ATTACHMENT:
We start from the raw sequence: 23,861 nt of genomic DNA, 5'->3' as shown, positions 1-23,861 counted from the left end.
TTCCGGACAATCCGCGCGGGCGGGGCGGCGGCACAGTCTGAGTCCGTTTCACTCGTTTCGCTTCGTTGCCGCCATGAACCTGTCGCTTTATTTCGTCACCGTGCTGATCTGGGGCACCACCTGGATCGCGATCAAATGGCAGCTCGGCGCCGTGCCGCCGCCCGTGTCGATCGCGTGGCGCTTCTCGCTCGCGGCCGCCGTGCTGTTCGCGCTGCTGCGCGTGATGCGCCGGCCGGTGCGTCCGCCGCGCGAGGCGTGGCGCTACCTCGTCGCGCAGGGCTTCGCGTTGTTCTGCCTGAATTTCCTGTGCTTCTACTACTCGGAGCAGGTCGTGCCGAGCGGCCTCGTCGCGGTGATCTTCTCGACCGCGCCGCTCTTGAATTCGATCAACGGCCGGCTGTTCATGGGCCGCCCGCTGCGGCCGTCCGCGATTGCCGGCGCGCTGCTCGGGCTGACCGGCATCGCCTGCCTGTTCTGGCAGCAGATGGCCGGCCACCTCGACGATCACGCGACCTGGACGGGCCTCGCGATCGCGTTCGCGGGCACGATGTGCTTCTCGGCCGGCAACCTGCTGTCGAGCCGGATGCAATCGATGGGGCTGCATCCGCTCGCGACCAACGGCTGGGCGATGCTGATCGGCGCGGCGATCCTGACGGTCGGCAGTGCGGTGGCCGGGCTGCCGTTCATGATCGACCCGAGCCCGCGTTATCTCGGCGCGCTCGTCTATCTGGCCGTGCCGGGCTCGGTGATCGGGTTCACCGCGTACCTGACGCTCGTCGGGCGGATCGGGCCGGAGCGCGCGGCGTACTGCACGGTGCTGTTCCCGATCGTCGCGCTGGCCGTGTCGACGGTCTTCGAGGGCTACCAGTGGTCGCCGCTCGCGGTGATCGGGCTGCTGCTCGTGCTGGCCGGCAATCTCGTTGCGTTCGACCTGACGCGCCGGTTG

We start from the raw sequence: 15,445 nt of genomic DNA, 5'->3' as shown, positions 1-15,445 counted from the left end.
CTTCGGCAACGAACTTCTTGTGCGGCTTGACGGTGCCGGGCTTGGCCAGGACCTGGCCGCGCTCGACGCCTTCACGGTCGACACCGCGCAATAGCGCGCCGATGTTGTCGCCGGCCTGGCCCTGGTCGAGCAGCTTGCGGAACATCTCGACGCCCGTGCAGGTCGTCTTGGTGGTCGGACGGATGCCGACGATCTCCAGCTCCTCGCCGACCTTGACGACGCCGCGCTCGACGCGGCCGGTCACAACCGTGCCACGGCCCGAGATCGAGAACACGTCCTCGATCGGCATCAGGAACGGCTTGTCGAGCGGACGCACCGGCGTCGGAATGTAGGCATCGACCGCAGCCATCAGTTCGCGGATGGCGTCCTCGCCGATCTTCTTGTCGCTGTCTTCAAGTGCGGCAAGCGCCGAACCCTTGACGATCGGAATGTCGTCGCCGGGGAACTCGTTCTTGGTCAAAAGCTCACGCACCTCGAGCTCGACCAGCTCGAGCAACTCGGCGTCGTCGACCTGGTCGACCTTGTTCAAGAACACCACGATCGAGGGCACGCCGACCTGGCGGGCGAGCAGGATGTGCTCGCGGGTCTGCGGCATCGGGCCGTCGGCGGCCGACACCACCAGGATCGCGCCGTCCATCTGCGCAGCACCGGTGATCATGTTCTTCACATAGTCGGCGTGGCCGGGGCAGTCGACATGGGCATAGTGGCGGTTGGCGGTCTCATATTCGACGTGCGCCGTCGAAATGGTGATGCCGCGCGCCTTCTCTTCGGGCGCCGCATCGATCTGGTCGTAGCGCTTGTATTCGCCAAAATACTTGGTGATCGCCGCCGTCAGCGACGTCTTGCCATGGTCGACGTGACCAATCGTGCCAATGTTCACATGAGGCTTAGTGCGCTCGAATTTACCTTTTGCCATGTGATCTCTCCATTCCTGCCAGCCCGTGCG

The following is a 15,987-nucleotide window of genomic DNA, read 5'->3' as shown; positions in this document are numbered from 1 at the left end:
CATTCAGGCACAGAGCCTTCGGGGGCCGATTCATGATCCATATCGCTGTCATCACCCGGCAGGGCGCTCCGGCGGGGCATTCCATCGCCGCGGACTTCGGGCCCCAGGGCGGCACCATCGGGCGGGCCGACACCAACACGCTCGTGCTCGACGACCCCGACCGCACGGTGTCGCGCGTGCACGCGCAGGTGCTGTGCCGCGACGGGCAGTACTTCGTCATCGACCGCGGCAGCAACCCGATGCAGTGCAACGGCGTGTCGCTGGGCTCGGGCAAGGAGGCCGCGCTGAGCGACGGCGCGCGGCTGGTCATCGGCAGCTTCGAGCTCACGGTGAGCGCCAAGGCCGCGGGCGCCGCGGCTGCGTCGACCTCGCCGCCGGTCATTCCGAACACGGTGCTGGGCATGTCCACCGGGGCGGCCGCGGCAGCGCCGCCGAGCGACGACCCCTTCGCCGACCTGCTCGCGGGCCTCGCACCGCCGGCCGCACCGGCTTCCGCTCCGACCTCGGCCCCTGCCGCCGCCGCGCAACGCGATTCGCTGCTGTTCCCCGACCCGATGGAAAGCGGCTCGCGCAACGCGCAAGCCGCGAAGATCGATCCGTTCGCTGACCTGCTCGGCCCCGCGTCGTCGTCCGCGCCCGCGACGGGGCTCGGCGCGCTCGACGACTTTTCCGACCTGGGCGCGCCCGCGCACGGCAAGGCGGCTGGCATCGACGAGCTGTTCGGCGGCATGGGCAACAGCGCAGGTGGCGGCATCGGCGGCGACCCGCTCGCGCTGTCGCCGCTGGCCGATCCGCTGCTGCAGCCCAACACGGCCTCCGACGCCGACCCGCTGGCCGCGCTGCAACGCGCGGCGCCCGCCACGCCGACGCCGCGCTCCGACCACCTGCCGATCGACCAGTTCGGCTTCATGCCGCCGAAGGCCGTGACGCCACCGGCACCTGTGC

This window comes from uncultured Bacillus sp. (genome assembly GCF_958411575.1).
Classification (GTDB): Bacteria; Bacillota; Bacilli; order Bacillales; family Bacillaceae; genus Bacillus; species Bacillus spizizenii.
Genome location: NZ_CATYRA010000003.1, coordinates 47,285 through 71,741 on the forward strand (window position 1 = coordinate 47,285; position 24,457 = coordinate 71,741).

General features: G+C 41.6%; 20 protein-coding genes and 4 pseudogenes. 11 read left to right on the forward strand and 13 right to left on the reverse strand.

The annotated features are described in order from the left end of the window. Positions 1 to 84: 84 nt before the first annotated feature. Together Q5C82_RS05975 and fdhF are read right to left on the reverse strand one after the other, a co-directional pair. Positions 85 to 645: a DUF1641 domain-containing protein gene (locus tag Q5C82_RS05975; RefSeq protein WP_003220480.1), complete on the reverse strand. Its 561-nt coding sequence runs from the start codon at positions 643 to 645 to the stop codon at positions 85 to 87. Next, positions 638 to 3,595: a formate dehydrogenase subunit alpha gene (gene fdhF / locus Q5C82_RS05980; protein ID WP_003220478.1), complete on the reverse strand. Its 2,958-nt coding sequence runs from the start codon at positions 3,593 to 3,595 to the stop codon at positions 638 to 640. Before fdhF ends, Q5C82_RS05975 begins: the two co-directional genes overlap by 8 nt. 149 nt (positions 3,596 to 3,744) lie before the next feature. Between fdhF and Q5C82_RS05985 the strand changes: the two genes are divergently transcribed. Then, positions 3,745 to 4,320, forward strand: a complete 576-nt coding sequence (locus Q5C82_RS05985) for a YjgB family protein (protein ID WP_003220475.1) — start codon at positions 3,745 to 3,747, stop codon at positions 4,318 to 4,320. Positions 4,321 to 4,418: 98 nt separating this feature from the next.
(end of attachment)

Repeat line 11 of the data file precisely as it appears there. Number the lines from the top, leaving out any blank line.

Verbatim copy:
The annotated features are described in order from the left end of the window. Positions 1 to 84: 84 nt before the first annotated feature. Together Q5C82_RS05975 and fdhF are read right to left on the reverse strand one after the other, a co-directional pair. Positions 85 to 645: a DUF1641 domain-containing protein gene (locus tag Q5C82_RS05975; RefSeq protein WP_003220480.1), complete on the reverse strand. Its 561-nt coding sequence runs from the start codon at positions 643 to 645 to the stop codon at positions 85 to 87. Next, positions 638 to 3,595: a formate dehydrogenase subunit alpha gene (gene fdhF / locus Q5C82_RS05980; protein ID WP_003220478.1), complete on the reverse strand. Its 2,958-nt coding sequence runs from the start codon at positions 3,593 to 3,595 to the stop codon at positions 638 to 640. Before fdhF ends, Q5C82_RS05975 begins: the two co-directional genes overlap by 8 nt. 149 nt (positions 3,596 to 3,744) lie before the next feature. Between fdhF and Q5C82_RS05985 the strand changes: the two genes are divergently transcribed. Then, positions 3,745 to 4,320, forward strand: a complete 576-nt coding sequence (locus Q5C82_RS05985) for a YjgB family protein (protein ID WP_003220475.1) — start codon at positions 3,745 to 3,747, stop codon at positions 4,318 to 4,320. Positions 4,321 to 4,418: 98 nt separating this feature from the next.